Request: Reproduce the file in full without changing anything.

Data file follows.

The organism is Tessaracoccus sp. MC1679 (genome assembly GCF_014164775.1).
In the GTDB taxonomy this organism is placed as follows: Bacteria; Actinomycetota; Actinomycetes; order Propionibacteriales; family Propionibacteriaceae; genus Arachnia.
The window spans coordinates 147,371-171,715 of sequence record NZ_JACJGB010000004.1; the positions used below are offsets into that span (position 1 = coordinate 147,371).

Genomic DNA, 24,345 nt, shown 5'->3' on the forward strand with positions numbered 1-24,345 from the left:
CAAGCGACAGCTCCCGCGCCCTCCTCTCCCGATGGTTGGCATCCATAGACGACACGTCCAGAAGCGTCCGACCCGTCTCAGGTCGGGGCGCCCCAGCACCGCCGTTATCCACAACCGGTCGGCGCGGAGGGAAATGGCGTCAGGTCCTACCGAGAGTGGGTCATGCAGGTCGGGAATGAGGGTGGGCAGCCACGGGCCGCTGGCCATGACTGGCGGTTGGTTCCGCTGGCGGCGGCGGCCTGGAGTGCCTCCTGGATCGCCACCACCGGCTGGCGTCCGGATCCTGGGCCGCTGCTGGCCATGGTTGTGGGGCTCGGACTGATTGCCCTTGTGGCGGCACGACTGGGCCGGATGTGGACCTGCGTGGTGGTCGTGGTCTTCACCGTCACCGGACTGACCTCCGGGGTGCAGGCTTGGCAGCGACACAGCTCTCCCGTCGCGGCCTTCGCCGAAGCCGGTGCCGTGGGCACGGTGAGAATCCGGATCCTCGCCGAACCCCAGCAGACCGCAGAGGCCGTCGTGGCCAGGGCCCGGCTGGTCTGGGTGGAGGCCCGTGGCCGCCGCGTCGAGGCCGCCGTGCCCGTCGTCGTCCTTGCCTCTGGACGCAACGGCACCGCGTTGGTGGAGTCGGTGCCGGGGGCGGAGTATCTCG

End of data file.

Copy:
The organism is Tessaracoccus sp. MC1679 (genome assembly GCF_014164775.1).
In the GTDB taxonomy this organism is placed as follows: Bacteria; Actinomycetota; Actinomycetes; order Propionibacteriales; family Propionibacteriaceae; genus Arachnia.
The window spans coordinates 147,371-171,715 of sequence record NZ_JACJGB010000004.1; the positions used below are offsets into that span (position 1 = coordinate 147,371).

Genomic DNA, 24,345 nt, shown 5'->3' on the forward strand with positions numbered 1-24,345 from the left:
CAAGCGACAGCTCCCGCGCCCTCCTCTCCCGATGGTTGGCATCCATAGACGACACGTCCAGAAGCGTCCGACCCGTCTCAGGTCGGGGCGCCCCAGCACCGCCGTTATCCACAACCGGTCGGCGCGGAGGGAAATGGCGTCAGGTCCTACCGAGAGTGGGTCATGCAGGTCGGGAATGAGGGTGGGCAGCCACGGGCCGCTGGCCATGACTGGCGGTTGGTTCCGCTGGCGGCGGCGGCCTGGAGTGCCTCCTGGATCGCCACCACCGGCTGGCGTCCGGATCCTGGGCCGCTGCTGGCCATGGTTGTGGGGCTCGGACTGATTGCCCTTGTGGCGGCACGACTGGGCCGGATGTGGACCTGCGTGGTGGTCGTGGTCTTCACCGTCACCGGACTGACCTCCGGGGTGCAGGCTTGGCAGCGACACAGCTCTCCCGTCGCGGCCTTCGCCGAAGCCGGTGCCGTGGGCACGGTGAGAATCCGGATCCTCGCCGAACCCCAGCAGACCGCAGAGGCCGTCGTGGCCAGGGCCCGGCTGGTCTGGGTGGAGGCCCGTGGCCGCCGCGTCGAGGCCGCCGTGCCCGTCGTCGTCCTTGCCTCTGGACGCAACGGCACCGCGTTGGTGGAGTCGGTGCCGGGGGCGGAGTATCTCG